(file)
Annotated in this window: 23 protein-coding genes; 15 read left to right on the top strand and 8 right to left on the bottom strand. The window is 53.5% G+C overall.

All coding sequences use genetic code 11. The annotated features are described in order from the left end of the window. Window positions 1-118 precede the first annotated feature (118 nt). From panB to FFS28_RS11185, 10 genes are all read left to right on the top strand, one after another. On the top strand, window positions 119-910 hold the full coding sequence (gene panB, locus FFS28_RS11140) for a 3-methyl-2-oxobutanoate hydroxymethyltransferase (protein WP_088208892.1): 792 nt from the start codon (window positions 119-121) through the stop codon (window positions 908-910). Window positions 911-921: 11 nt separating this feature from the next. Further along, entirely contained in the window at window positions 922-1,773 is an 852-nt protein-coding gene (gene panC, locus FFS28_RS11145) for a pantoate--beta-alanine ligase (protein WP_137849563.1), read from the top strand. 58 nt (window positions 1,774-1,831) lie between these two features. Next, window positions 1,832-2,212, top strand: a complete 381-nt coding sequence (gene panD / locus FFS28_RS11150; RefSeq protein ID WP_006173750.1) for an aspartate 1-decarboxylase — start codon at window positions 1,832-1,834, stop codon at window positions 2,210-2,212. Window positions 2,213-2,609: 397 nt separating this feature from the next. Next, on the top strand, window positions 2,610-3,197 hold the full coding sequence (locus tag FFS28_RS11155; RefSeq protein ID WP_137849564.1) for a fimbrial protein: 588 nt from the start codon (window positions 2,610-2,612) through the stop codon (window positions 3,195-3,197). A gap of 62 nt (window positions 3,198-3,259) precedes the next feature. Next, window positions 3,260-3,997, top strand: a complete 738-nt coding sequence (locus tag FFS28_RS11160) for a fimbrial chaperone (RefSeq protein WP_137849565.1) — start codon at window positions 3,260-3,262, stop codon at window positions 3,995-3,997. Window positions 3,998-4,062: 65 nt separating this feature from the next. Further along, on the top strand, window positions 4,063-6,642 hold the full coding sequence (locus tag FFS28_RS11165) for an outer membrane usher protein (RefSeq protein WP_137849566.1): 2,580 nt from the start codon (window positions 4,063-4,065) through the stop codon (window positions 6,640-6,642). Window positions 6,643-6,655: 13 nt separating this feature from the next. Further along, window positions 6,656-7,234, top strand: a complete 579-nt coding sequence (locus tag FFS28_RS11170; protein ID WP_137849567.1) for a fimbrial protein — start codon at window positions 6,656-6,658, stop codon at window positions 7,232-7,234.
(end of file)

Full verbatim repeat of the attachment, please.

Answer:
Annotated in this window: 23 protein-coding genes; 15 read left to right on the top strand and 8 right to left on the bottom strand. The window is 53.5% G+C overall.

All coding sequences use genetic code 11. The annotated features are described in order from the left end of the window. Window positions 1-118 precede the first annotated feature (118 nt). From panB to FFS28_RS11185, 10 genes are all read left to right on the top strand, one after another. On the top strand, window positions 119-910 hold the full coding sequence (gene panB, locus FFS28_RS11140) for a 3-methyl-2-oxobutanoate hydroxymethyltransferase (protein WP_088208892.1): 792 nt from the start codon (window positions 119-121) through the stop codon (window positions 908-910). Window positions 911-921: 11 nt separating this feature from the next. Further along, entirely contained in the window at window positions 922-1,773 is an 852-nt protein-coding gene (gene panC, locus FFS28_RS11145) for a pantoate--beta-alanine ligase (protein WP_137849563.1), read from the top strand. 58 nt (window positions 1,774-1,831) lie between these two features. Next, window positions 1,832-2,212, top strand: a complete 381-nt coding sequence (gene panD / locus FFS28_RS11150; RefSeq protein ID WP_006173750.1) for an aspartate 1-decarboxylase — start codon at window positions 1,832-1,834, stop codon at window positions 2,210-2,212. Window positions 2,213-2,609: 397 nt separating this feature from the next. Next, on the top strand, window positions 2,610-3,197 hold the full coding sequence (locus tag FFS28_RS11155; RefSeq protein ID WP_137849564.1) for a fimbrial protein: 588 nt from the start codon (window positions 2,610-2,612) through the stop codon (window positions 3,195-3,197). A gap of 62 nt (window positions 3,198-3,259) precedes the next feature. Next, window positions 3,260-3,997, top strand: a complete 738-nt coding sequence (locus tag FFS28_RS11160) for a fimbrial chaperone (RefSeq protein WP_137849565.1) — start codon at window positions 3,260-3,262, stop codon at window positions 3,995-3,997. Window positions 3,998-4,062: 65 nt separating this feature from the next. Further along, on the top strand, window positions 4,063-6,642 hold the full coding sequence (locus tag FFS28_RS11165) for an outer membrane usher protein (RefSeq protein WP_137849566.1): 2,580 nt from the start codon (window positions 4,063-4,065) through the stop codon (window positions 6,640-6,642). Window positions 6,643-6,655: 13 nt separating this feature from the next. Further along, window positions 6,656-7,234, top strand: a complete 579-nt coding sequence (locus tag FFS28_RS11170; protein ID WP_137849567.1) for a fimbrial protein — start codon at window positions 6,656-6,658, stop codon at window positions 7,232-7,234.